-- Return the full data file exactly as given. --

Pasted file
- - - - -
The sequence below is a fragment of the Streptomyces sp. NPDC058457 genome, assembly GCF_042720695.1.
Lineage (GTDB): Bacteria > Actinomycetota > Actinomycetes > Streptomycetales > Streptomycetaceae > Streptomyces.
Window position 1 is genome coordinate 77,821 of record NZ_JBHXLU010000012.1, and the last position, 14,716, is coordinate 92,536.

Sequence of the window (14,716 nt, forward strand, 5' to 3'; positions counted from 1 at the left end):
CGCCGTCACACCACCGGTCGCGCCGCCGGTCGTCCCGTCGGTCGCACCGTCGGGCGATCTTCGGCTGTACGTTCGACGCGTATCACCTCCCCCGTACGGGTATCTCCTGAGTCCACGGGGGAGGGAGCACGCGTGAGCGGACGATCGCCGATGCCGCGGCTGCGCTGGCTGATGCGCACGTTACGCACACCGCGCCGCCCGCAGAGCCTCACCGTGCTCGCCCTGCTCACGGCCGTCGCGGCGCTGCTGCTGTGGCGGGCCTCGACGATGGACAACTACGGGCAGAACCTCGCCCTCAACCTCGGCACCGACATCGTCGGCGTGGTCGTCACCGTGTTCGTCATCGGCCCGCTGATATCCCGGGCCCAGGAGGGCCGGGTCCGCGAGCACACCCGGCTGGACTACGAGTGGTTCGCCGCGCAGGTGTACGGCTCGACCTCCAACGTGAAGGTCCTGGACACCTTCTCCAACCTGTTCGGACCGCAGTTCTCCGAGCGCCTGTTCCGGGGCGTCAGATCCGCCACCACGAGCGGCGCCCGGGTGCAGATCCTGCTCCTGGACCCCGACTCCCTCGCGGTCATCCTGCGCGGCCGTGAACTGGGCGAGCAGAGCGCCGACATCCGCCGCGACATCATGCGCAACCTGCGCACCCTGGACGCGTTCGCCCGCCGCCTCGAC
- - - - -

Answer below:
The sequence below is a fragment of the Streptomyces sp. NPDC058457 genome, assembly GCF_042720695.1.
Lineage (GTDB): Bacteria > Actinomycetota > Actinomycetes > Streptomycetales > Streptomycetaceae > Streptomyces.
Window position 1 is genome coordinate 77,821 of record NZ_JBHXLU010000012.1, and the last position, 14,716, is coordinate 92,536.

Sequence of the window (14,716 nt, forward strand, 5' to 3'; positions counted from 1 at the left end):
CGCCGTCACACCACCGGTCGCGCCGCCGGTCGTCCCGTCGGTCGCACCGTCGGGCGATCTTCGGCTGTACGTTCGACGCGTATCACCTCCCCCGTACGGGTATCTCCTGAGTCCACGGGGGAGGGAGCACGCGTGAGCGGACGATCGCCGATGCCGCGGCTGCGCTGGCTGATGCGCACGTTACGCACACCGCGCCGCCCGCAGAGCCTCACCGTGCTCGCCCTGCTCACGGCCGTCGCGGCGCTGCTGCTGTGGCGGGCCTCGACGATGGACAACTACGGGCAGAACCTCGCCCTCAACCTCGGCACCGACATCGTCGGCGTGGTCGTCACCGTGTTCGTCATCGGCCCGCTGATATCCCGGGCCCAGGAGGGCCGGGTCCGCGAGCACACCCGGCTGGACTACGAGTGGTTCGCCGCGCAGGTGTACGGCTCGACCTCCAACGTGAAGGTCCTGGACACCTTCTCCAACCTGTTCGGACCGCAGTTCTCCGAGCGCCTGTTCCGGGGCGTCAGATCCGCCACCACGAGCGGCGCCCGGGTGCAGATCCTGCTCCTGGACCCCGACTCCCTCGCGGTCATCCTGCGCGGCCGTGAACTGGGCGAGCAGAGCGCCGACATCCGCCGCGACATCATGCGCAACCTGCGCACCCTGGACGCGTTCGCCCGCCGCCTCGAC